Garbage cans across the country are overflowing with Christmas rubbish as Covid-related staff shortages continue to hit councils across England, local politicians have warned.
A number of city councils in London, Gloucestershire, Somerset and Buckinghamshire said garbage collection services have been scaling back as workers continue to contract the virus, PA reports.
Chelmsford City Council confirmed 23 staff were absent and canceled food waste collection for three days.
North Somerset Council said it was unable to collect 1,000 recycling bins on New Year’s Eve as crews remain “overwhelmed by staff illness.”
Stephanos Ioannou, a Conservative Alderman in Enfield, said the number of complaints about missed garbage collection was about twice the average for that time of year.
“I drove around my station and saw trash cans overflowing and Christmas trees standing outside,” he told the PA news agency.
“Over the Christmas period I usually receive an average of 30 e-mails a week about waste disposal.
“I checked my inbox yesterday … and it was about 50 or 60.”
Matt Brooks, 40, of Enfield said, “Christmas recycling has still not been collected.
“When I contact the council to report it, I feel disinterested and just said to report it again when it happens.”
Gloucester has been plagued by “terrible problems” as trash cans work in close-knit teams and the virus quickly spreads across one another, multiplying the number of employees sick at the same time, said Liberal Democratic councilor Declan Wilson.
Mr Wilson said the recycling collections stopped altogether over Christmas due to a combination of Covid-related absences and driver shortages.
“The reason for this is a lack of drivers and also Covid.
“It’s also Brexit and Covid. We discussed this in the Council meetings.
“They tell us that the drivers work in cells, so two or three of them work together, so one of them gets Covid and that means two or three of them are free.
“It wasn’t that great.”
Comment was requested from Gloucester City Councils and Enfield City Councils.
Several London boroughs have announced that there may be delays in services in the future, and Haringey Council warned that “uniquely challenging times” had an impact on their workforce.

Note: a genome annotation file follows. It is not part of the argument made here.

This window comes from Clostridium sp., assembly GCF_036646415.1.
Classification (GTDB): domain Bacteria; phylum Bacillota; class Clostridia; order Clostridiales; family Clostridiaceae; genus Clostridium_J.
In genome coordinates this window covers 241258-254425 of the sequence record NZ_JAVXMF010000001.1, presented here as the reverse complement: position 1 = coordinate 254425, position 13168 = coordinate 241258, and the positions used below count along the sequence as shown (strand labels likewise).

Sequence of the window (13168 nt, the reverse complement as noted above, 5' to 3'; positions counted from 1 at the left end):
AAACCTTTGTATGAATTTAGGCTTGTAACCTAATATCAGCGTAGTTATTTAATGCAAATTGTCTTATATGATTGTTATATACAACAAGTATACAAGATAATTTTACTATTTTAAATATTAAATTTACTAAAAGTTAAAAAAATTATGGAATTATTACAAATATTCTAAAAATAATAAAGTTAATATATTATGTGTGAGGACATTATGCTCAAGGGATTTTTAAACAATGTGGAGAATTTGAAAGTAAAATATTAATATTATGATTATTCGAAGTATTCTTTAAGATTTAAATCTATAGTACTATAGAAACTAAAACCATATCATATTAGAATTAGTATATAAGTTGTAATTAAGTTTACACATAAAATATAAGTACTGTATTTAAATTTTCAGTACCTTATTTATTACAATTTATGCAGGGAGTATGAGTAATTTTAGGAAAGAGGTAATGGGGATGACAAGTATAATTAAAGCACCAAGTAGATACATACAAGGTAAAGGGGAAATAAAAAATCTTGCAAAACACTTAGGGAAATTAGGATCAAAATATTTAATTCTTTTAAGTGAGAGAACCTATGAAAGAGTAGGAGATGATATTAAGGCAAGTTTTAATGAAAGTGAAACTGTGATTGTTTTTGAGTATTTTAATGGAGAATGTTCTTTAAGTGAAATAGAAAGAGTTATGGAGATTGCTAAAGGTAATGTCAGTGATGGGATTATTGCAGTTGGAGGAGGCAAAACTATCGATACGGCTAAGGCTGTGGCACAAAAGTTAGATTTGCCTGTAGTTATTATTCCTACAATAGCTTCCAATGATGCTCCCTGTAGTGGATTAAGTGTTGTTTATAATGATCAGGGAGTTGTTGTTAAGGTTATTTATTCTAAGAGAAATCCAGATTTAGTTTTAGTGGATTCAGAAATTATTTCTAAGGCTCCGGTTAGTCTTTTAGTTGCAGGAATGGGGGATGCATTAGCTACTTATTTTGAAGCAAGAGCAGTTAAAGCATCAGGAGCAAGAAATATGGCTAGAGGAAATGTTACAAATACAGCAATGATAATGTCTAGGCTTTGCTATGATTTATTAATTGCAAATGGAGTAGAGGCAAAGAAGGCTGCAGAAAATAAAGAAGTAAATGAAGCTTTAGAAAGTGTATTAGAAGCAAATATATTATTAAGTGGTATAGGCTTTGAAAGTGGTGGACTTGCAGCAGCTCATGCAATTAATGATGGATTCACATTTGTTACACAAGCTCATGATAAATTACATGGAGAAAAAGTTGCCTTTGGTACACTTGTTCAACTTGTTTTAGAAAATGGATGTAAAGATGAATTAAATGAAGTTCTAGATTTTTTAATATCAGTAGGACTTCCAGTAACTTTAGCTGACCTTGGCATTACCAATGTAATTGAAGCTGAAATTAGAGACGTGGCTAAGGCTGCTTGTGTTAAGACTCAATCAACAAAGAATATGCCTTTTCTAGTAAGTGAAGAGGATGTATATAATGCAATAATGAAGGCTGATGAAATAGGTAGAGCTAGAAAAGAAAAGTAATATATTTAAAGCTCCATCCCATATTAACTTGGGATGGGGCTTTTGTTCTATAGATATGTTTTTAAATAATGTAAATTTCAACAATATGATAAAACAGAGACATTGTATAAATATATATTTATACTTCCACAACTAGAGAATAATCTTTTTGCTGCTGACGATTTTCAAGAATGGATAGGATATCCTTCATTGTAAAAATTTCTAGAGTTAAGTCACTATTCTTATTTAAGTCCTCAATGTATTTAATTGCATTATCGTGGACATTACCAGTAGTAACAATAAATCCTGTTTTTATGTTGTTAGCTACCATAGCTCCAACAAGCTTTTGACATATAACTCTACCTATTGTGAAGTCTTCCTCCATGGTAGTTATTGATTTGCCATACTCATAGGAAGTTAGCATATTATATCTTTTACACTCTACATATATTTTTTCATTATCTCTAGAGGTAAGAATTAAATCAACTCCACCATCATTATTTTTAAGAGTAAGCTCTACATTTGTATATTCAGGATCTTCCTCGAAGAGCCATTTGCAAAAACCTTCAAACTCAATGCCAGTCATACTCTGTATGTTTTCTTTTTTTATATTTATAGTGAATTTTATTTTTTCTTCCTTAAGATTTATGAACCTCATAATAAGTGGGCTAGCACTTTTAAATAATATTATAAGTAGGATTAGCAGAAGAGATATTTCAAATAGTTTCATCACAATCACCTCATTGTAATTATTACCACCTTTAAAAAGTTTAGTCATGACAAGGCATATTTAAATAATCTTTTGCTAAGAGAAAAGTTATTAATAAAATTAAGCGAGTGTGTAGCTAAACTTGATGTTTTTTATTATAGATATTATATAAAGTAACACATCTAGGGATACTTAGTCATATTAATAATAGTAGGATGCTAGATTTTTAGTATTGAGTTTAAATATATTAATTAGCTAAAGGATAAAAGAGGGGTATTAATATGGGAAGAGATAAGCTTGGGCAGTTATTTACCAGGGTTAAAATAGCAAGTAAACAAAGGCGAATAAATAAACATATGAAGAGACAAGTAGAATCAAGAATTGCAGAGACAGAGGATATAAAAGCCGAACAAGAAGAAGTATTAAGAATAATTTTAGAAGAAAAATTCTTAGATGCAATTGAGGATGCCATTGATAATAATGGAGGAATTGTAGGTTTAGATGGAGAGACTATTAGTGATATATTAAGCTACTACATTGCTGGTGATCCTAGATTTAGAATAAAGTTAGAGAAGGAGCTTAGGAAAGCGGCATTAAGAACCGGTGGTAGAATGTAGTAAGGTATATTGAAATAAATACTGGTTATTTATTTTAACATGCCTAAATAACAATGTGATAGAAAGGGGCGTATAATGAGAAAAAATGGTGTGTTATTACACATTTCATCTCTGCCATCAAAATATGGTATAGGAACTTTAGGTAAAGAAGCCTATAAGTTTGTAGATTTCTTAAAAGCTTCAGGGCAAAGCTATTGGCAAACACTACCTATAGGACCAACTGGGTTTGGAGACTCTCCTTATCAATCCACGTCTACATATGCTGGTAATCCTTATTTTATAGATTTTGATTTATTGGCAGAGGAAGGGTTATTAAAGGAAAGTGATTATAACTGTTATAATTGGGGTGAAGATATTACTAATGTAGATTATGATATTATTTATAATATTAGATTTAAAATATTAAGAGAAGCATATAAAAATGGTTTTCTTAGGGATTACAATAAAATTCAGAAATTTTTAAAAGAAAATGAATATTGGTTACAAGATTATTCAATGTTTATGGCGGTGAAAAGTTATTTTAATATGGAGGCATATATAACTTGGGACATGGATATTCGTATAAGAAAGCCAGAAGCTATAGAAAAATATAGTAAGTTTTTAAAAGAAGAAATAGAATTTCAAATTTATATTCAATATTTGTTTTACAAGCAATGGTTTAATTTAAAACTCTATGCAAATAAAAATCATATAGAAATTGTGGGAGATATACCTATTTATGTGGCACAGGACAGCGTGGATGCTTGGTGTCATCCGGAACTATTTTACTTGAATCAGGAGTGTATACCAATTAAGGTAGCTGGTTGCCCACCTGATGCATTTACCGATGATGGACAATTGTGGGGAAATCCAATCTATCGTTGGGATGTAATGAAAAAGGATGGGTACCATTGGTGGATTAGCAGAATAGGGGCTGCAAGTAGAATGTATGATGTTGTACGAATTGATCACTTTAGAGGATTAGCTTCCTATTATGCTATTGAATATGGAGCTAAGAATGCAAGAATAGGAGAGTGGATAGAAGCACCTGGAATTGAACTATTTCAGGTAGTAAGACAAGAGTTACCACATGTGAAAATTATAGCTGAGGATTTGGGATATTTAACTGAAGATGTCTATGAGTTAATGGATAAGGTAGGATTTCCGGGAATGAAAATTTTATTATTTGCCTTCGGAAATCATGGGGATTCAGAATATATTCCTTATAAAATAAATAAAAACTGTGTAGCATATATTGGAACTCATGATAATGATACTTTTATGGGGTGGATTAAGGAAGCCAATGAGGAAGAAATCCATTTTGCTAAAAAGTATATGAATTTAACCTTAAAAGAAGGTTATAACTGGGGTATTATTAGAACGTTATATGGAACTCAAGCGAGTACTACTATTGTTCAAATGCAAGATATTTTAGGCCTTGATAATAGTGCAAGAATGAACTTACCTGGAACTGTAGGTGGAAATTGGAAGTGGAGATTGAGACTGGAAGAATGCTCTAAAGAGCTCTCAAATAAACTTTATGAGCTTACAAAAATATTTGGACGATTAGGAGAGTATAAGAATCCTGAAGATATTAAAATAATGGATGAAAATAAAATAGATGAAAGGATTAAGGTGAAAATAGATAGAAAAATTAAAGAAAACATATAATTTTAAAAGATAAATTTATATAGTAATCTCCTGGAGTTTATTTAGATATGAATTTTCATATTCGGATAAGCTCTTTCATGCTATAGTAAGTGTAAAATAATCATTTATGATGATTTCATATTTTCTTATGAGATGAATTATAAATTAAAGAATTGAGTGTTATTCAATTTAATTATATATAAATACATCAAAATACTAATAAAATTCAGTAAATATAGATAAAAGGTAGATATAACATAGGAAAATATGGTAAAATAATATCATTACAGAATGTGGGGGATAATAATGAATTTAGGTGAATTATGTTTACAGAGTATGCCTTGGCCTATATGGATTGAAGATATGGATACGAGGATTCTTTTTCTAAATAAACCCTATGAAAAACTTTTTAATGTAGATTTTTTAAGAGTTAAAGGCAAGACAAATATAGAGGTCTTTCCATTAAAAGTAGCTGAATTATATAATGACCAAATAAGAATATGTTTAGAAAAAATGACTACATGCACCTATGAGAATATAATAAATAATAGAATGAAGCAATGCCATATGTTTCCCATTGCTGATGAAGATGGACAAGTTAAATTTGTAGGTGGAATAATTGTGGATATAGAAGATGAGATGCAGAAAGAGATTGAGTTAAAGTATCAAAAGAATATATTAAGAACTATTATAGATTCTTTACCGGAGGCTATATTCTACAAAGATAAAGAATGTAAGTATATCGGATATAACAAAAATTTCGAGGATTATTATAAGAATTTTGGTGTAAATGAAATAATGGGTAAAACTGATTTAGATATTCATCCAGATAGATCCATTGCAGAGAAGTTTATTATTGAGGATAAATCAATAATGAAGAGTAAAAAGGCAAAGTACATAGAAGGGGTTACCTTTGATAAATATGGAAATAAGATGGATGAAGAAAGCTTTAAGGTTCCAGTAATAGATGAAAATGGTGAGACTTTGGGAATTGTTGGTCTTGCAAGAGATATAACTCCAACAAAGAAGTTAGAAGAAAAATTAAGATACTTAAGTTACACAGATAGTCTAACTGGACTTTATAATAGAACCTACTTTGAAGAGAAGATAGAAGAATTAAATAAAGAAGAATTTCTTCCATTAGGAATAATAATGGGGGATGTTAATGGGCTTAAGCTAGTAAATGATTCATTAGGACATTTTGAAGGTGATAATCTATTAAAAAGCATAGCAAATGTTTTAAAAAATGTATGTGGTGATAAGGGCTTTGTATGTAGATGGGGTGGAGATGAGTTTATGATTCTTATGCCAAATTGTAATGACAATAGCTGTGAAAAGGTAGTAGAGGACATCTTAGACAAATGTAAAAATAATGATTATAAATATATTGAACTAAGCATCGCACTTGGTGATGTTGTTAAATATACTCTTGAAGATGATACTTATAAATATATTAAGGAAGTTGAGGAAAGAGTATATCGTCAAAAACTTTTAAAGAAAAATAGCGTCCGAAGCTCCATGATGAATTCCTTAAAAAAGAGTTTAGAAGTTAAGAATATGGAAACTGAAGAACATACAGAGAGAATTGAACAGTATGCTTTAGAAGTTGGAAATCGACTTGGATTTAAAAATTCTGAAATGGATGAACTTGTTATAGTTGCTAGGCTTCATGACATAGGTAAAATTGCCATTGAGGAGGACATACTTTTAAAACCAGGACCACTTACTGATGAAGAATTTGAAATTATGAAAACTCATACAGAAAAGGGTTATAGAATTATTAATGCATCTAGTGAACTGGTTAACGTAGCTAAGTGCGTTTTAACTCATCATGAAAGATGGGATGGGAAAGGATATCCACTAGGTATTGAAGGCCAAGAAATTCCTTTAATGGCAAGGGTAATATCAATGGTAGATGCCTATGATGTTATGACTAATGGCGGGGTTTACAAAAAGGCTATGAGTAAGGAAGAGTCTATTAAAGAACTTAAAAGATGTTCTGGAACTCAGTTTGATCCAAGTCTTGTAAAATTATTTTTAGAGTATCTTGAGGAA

Newham Council has temporarily suspended the collection of bulky waste due to “above-average staff absenteeism”.
The collection of green food and garden recycling bins has been canceled by Manchester City Council “until further notice” due to the number of employees in isolation.
The residents are asked to throw food waste in “gray residual waste bins” and to store garden waste until normal collection is resumed.
Meanwhile, Birmingham City Council apologized for the missed pickups during the holidays, saying crews were affected by Covid in the week leading up to December 30th.
It comes after ministers asked public sector leaders to draw up “contingency plans” for worst-case scenarios where up to a quarter of the staff would be missing.
When asked on Times Radio if such shortages were likely, Health Secretary Edward Argar said, “I think we are modeling a number of scenarios down to what we think are very unlikely, but you are doing it anyway because good government does in preparation does for all eventualities. “
The Local Government Association (LGA), which represents councils across England, said crews were badly affected by the spread of the Omicron variant and called for workers to be prioritized for Covid tests.
An LGA spokesman said: “As the cases of Covid-19 increase in light of the Omicron variant, the councils fear that these existing staffing problems could worsen.”
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